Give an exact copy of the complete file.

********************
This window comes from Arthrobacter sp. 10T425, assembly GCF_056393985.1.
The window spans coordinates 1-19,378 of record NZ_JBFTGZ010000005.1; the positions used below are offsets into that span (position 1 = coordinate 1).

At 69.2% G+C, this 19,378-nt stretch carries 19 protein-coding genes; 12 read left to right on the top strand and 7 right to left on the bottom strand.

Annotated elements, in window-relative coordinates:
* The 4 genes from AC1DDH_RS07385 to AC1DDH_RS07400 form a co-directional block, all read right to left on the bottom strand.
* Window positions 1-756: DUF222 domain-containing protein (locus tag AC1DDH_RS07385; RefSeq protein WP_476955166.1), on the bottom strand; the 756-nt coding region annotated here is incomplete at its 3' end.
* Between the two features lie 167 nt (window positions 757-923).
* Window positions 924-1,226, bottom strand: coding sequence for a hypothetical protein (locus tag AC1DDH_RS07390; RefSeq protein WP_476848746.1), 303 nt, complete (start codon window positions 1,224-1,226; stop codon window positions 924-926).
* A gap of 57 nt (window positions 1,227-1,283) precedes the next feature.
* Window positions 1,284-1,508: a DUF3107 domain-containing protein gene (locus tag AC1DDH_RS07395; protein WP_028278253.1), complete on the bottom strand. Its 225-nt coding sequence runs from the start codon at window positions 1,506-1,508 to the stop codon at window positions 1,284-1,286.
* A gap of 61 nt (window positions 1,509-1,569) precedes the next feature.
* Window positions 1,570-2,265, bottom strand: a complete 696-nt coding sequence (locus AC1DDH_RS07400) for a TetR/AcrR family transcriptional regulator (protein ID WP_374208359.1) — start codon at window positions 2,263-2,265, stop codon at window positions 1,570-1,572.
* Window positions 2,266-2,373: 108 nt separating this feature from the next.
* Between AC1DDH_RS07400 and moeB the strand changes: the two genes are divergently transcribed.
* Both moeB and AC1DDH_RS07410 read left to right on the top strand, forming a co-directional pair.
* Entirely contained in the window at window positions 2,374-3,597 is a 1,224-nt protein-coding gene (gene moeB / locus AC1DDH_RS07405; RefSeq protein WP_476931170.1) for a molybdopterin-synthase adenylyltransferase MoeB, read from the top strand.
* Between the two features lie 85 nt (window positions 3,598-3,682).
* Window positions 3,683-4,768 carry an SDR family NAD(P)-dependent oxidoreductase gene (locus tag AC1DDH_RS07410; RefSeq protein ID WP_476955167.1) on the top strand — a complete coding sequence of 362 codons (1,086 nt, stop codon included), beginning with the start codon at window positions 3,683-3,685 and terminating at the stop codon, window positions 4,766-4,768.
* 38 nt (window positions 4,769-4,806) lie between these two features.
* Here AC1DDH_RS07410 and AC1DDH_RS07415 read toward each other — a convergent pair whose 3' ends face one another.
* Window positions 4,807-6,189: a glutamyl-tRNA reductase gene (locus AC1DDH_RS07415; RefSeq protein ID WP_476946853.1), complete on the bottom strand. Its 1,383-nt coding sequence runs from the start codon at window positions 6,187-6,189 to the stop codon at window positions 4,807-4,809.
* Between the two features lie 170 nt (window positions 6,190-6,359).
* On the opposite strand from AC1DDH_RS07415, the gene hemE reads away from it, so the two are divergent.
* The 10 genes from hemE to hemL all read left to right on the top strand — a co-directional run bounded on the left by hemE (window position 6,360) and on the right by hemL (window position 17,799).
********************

This window comes from Arthrobacter sp. 10T425, assembly GCF_056393985.1.
The window spans coordinates 1-19,378 of record NZ_JBFTGZ010000005.1; the positions used below are offsets into that span (position 1 = coordinate 1).

At 69.2% G+C, this 19,378-nt stretch carries 19 protein-coding genes; 12 read left to right on the top strand and 7 right to left on the bottom strand.

Annotated elements, in window-relative coordinates:
* The 4 genes from AC1DDH_RS07385 to AC1DDH_RS07400 form a co-directional block, all read right to left on the bottom strand.
* Window positions 1-756: DUF222 domain-containing protein (locus tag AC1DDH_RS07385; RefSeq protein WP_476955166.1), on the bottom strand; the 756-nt coding region annotated here is incomplete at its 3' end.
* Between the two features lie 167 nt (window positions 757-923).
* Window positions 924-1,226, bottom strand: coding sequence for a hypothetical protein (locus tag AC1DDH_RS07390; RefSeq protein WP_476848746.1), 303 nt, complete (start codon window positions 1,224-1,226; stop codon window positions 924-926).
* A gap of 57 nt (window positions 1,227-1,283) precedes the next feature.
* Window positions 1,284-1,508: a DUF3107 domain-containing protein gene (locus tag AC1DDH_RS07395; protein WP_028278253.1), complete on the bottom strand. Its 225-nt coding sequence runs from the start codon at window positions 1,506-1,508 to the stop codon at window positions 1,284-1,286.
* A gap of 61 nt (window positions 1,509-1,569) precedes the next feature.
* Window positions 1,570-2,265, bottom strand: a complete 696-nt coding sequence (locus AC1DDH_RS07400) for a TetR/AcrR family transcriptional regulator (protein ID WP_374208359.1) — start codon at window positions 2,263-2,265, stop codon at window positions 1,570-1,572.
* Window positions 2,266-2,373: 108 nt separating this feature from the next.
* Between AC1DDH_RS07400 and moeB the strand changes: the two genes are divergently transcribed.
* Both moeB and AC1DDH_RS07410 read left to right on the top strand, forming a co-directional pair.
* Entirely contained in the window at window positions 2,374-3,597 is a 1,224-nt protein-coding gene (gene moeB / locus AC1DDH_RS07405; RefSeq protein WP_476931170.1) for a molybdopterin-synthase adenylyltransferase MoeB, read from the top strand.
* Between the two features lie 85 nt (window positions 3,598-3,682).
* Window positions 3,683-4,768 carry an SDR family NAD(P)-dependent oxidoreductase gene (locus tag AC1DDH_RS07410; RefSeq protein ID WP_476955167.1) on the top strand — a complete coding sequence of 362 codons (1,086 nt, stop codon included), beginning with the start codon at window positions 3,683-3,685 and terminating at the stop codon, window positions 4,766-4,768.
* 38 nt (window positions 4,769-4,806) lie between these two features.
* Here AC1DDH_RS07410 and AC1DDH_RS07415 read toward each other — a convergent pair whose 3' ends face one another.
* Window positions 4,807-6,189: a glutamyl-tRNA reductase gene (locus AC1DDH_RS07415; RefSeq protein ID WP_476946853.1), complete on the bottom strand. Its 1,383-nt coding sequence runs from the start codon at window positions 6,187-6,189 to the stop codon at window positions 4,807-4,809.
* Between the two features lie 170 nt (window positions 6,190-6,359).
* On the opposite strand from AC1DDH_RS07415, the gene hemE reads away from it, so the two are divergent.
* The 10 genes from hemE to hemL all read left to right on the top strand — a co-directional run bounded on the left by hemE (window position 6,360) and on the right by hemL (window position 17,799).